FIFA investigators used special software for financial watchdogs to catch a US$2 million transfer that led to the ban on FIFA officials Sepp Blatter and Michel Platini, a source close to soccer’s world governing body said.
Unleashing the Swiss-developed program, which can analyze thousands of accounts in double-quick time, highlights the lengths now being taken to track doubtful money transfers in world soccer.
“It particularly looks for accounts which have multiple holders,” the source said.
The software flags the names of people whose name is on an account, but where they are not the primary holder.
A similar version is also used by the German Federal Financial Supervisory Authority.
“It can analyze thousands of accounts very quickly and flag up any suspect transactions,” said the source, who spoke on condition of anonymity because of the sensitivity of the Blatter-Platini case.
FIFA president Blatter and vice president Platini were both banned for eight years on Monday by FIFA’s ethics court because of irregularities in the 2 million Swiss franc (US$2 million) payment made in 2011.
The two officials say the money was transferred to pay for consultancy work carried out between 1999 and 2002.
Blatter and Platini said an oral contract for a yearly fee of SF1 million was agreed, but the full salary was never paid.
The ethics tribunal said in its judgement that there was “no legal basis” for the payment and that the two officials were guilty of “abusive execution” of the positions within FIFA.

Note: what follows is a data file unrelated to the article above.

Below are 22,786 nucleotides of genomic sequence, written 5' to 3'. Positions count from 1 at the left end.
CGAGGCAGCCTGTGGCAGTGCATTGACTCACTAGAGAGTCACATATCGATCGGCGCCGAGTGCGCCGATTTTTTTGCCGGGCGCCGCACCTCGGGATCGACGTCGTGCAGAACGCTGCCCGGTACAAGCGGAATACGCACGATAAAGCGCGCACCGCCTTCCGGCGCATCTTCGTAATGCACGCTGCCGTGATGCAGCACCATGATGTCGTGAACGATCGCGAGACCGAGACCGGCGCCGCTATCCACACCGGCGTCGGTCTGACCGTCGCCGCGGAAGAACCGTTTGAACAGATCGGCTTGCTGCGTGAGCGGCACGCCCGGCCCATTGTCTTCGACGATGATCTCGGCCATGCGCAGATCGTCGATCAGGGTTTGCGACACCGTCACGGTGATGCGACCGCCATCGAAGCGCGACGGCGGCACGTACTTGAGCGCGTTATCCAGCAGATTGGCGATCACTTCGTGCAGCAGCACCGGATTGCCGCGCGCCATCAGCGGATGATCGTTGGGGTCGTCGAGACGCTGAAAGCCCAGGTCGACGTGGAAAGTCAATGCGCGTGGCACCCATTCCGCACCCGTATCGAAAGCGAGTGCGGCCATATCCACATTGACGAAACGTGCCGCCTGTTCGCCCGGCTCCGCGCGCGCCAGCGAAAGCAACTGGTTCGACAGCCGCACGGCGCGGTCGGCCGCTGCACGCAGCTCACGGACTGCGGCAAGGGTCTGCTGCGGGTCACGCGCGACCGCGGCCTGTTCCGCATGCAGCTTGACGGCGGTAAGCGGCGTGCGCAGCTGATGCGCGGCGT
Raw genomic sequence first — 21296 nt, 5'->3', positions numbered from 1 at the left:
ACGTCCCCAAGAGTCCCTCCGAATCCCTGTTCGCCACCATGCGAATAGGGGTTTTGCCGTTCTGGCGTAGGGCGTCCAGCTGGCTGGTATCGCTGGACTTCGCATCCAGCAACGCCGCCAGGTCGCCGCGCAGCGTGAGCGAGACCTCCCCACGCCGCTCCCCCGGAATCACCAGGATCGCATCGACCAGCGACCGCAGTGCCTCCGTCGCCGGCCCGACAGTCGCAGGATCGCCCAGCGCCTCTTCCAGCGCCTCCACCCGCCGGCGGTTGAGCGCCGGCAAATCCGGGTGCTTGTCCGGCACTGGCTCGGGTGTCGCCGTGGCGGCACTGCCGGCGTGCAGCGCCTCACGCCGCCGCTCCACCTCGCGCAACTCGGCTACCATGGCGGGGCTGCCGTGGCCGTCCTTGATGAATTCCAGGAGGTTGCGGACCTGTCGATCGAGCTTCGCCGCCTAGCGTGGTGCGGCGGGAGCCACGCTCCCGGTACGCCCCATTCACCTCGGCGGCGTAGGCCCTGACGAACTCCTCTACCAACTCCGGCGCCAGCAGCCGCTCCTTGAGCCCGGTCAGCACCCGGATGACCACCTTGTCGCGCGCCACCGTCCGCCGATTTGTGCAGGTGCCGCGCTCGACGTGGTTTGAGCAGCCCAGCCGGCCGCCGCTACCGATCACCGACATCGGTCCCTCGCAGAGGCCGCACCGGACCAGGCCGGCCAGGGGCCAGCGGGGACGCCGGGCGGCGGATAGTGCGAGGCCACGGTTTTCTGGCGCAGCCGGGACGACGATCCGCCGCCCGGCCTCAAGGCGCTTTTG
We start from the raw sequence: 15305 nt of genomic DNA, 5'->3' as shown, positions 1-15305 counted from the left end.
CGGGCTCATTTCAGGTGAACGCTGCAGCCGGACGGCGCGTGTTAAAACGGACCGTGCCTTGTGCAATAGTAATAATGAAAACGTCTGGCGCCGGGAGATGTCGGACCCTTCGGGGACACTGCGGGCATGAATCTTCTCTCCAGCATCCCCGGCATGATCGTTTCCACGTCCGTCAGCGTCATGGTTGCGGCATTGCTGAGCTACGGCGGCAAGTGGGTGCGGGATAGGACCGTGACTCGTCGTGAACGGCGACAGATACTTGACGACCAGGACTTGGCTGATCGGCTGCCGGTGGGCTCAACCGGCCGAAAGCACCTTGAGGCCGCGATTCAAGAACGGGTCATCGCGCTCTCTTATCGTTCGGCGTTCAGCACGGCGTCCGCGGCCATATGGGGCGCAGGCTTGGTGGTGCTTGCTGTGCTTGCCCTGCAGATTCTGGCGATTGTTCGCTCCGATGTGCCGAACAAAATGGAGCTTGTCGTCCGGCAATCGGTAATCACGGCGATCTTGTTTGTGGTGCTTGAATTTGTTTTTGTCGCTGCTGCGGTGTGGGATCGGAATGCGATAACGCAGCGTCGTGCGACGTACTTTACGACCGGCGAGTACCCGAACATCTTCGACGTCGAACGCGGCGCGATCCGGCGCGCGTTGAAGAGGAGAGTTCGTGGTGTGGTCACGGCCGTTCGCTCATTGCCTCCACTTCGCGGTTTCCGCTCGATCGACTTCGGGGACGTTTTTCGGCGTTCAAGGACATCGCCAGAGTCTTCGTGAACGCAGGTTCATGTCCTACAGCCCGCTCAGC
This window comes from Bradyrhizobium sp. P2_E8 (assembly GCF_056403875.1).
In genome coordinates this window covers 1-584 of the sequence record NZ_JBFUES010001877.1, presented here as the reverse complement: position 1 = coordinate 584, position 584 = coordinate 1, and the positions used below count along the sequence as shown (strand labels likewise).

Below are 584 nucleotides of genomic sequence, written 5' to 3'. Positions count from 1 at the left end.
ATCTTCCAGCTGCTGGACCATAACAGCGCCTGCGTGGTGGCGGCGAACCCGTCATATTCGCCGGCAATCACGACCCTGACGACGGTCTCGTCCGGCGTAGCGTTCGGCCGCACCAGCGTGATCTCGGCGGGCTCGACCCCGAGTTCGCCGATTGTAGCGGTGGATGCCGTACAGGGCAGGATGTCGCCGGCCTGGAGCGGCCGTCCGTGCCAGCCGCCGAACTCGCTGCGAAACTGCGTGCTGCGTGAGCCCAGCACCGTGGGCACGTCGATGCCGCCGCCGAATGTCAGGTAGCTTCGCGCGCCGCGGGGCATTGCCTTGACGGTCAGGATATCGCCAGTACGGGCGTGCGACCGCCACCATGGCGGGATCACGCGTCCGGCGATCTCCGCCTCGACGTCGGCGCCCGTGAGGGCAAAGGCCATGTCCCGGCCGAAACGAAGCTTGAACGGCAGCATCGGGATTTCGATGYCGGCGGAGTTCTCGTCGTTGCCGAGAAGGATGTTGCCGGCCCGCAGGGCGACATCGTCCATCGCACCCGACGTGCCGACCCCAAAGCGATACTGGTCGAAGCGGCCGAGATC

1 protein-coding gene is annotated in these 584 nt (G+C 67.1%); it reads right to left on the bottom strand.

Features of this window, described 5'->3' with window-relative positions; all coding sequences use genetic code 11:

The source said the FIFA action was “quite exceptional” because of the standing of the targets.
Former US prosecutor Michael Garcia had carried out an investigation of the award of the 2018 World Cup to Russia and the 2022 World Cup to Qatar.
However, the US$2 million payment was not included in the Garcia report’s evidence and only found later by the software, the source said.
The payment is being investigated by Swiss prosecutors and this could further delay the publication of the Garcia report. FIFA had said it could not release the report in whole because of legal reasons.
“It has not been finalized whether the Garcia report will now be published,” the source said. “There need to be checks made with Swiss prosecutors in Bern to see whether its release would interfere with evidence in ongoing cases.”
The source said Platini and Blatter have 10 days from the announcement of the ban to appeal.
The ban from all soccer activities around the globe means Blatter cannot enter FIFA headquarters in Zurich, speak on behalf of FIFA, which he led for 17 years, nor write on FIFA headed paper.
Platini is precluded from working as a commentator at the European Championship in France next year, which he helped organize, and cannot sit in the VIP area of any soccer stadium.
Both men can only attend soccer games as paying spectators.
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